Virgin Orbit in freefall, cutting 85pc of its workforce

31 Mar 2023

Image: © JHVEPhoto/

Following a failed launch in January and a lack of funding, the company reportedly plans to cease operations ‘for the foreseeable future’.

Satellite launch company Virgin Orbit is cutting 85pc of its workforce – roughly 675 staff – after it failed to secure “meaningful” funding.

The company said these job losses will impact “all areas” of the company and will lead to extra charges of around $15m due to severance pay and outplacement services, according to an SEC filing.

The change also appear to be immediate, as Virgin Orbit expects the reduction to be “substantially complete” by 3 April.

The announcement has further impacted the company’s beleaguered stock price, which fell by more than 40pc in extended trading yesterday (30 March) and by 82pc since the beginning of the year, according to CNBC.

Virgin Orbit developed a system to use a customised Boeing 747 to help send satellites into space, by firing a rocket from the plane in mid-flight. But the company suffered a hit in January when a historic UK mission to launch satellites it led ended in failure.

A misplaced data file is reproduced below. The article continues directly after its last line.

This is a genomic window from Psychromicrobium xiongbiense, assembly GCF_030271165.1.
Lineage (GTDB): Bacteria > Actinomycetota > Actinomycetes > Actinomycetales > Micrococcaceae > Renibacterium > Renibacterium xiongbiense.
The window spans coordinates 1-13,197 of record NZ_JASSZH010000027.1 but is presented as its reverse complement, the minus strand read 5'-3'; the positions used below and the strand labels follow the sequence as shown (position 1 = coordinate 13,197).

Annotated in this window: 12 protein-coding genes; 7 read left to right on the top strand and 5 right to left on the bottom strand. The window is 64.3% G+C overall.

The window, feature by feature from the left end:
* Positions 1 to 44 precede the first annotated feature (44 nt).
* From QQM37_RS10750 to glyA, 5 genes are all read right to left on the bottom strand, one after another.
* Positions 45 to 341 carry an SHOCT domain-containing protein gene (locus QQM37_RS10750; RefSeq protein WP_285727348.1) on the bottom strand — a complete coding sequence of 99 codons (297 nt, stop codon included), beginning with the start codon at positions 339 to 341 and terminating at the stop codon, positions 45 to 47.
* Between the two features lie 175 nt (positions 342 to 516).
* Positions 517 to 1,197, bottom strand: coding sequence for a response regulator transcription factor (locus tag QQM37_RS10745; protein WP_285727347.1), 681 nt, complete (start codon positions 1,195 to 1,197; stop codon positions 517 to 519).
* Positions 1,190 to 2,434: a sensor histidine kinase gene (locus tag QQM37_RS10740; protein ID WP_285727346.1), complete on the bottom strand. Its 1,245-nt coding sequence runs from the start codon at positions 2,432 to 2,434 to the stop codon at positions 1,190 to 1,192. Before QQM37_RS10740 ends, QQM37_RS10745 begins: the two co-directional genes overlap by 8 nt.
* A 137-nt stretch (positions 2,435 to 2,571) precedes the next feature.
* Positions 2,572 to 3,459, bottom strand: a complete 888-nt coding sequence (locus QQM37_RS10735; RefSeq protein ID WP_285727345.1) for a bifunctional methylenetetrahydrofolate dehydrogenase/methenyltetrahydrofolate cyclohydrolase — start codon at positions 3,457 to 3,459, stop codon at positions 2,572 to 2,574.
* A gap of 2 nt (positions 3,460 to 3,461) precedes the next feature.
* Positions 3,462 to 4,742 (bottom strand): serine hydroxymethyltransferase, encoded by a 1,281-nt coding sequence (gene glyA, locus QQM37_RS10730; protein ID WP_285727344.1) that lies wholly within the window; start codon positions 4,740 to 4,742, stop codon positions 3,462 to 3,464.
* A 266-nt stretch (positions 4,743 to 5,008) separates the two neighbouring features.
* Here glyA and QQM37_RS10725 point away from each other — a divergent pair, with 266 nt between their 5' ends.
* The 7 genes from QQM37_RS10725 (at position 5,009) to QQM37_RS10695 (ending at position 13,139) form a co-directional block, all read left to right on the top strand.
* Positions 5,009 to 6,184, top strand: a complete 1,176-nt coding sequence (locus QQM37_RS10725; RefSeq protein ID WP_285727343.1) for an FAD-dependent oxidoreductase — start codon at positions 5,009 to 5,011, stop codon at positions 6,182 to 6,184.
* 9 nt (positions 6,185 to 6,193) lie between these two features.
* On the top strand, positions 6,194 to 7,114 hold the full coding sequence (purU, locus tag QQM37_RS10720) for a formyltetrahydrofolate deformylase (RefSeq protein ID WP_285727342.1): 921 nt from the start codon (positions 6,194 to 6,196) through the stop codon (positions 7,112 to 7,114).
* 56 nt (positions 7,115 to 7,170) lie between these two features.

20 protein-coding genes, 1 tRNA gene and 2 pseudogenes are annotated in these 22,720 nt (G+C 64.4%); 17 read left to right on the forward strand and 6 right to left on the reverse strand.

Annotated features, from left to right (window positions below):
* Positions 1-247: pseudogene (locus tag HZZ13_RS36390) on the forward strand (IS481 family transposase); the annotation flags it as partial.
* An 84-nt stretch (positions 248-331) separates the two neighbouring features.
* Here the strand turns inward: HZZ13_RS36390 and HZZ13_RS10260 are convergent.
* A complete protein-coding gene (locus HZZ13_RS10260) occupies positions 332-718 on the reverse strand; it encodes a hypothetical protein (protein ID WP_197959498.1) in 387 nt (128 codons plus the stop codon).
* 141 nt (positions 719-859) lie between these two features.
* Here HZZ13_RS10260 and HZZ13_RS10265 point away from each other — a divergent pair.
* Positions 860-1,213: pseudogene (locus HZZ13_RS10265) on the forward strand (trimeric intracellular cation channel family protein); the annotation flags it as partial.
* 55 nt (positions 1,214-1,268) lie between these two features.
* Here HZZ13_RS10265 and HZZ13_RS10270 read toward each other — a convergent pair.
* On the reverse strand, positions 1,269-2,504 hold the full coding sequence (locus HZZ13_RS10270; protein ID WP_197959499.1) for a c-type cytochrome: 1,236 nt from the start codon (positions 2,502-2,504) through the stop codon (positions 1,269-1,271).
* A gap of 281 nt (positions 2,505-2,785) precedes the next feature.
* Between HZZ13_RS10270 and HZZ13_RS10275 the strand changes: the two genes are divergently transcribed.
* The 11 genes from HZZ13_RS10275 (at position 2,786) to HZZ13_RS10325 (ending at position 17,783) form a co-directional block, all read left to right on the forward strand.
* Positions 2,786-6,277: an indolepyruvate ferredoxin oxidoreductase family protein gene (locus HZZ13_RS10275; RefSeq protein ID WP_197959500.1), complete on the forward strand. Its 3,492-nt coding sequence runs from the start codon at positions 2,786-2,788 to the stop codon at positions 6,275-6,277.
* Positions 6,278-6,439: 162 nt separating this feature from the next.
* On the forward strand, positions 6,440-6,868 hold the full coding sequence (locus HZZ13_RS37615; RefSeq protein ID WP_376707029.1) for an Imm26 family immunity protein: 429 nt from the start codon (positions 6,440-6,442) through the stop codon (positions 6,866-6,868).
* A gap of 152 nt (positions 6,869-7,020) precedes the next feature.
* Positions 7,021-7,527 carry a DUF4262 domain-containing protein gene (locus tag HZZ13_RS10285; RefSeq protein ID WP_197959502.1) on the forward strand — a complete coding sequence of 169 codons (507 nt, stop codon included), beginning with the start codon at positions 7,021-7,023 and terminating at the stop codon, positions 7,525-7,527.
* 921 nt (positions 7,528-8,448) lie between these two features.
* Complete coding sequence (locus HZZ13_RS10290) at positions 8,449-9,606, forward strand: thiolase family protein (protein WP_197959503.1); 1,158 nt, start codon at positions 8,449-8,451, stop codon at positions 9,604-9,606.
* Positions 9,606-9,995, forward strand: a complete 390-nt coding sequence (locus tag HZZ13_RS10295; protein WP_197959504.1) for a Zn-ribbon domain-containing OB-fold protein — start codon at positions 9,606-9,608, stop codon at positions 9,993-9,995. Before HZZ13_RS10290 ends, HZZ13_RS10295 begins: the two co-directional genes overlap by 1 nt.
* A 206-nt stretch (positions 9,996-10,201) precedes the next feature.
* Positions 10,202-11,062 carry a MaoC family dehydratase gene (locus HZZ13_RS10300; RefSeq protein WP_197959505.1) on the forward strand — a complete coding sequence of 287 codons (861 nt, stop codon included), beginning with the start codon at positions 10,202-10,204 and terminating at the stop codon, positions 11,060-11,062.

The mission was successful in sending a rocket to space, but an issue occurred during the firing of the rocket’s second stage engine, ending the mission prematurely.

Virgin Orbit was spun out from Virgin Galactic, the suborbital passenger spaceflight company also founded by Branson, in 2017. In 2020, another anomaly cancelled a Virgin Orbit launch seconds after the LauncherOne rocket was released.

The company marked its first commercial launch in June 2021, before going public the same year after merging with a special-purpose acquisition company listed on the Nasdaq.

With the massive reduction in staff, the company’s future looks uncertain. CNBC reports that its CEO Dan Hart told employees that Virgin Orbit will cease operations “for the foreseeable future”.

Earlier this month, Reuters reported that the cash-strapped company was in talks to get a $200m investment from US investor Matthew Brown in a private share deal.

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Leigh Mc Gowran is a journalist with Silicon Republic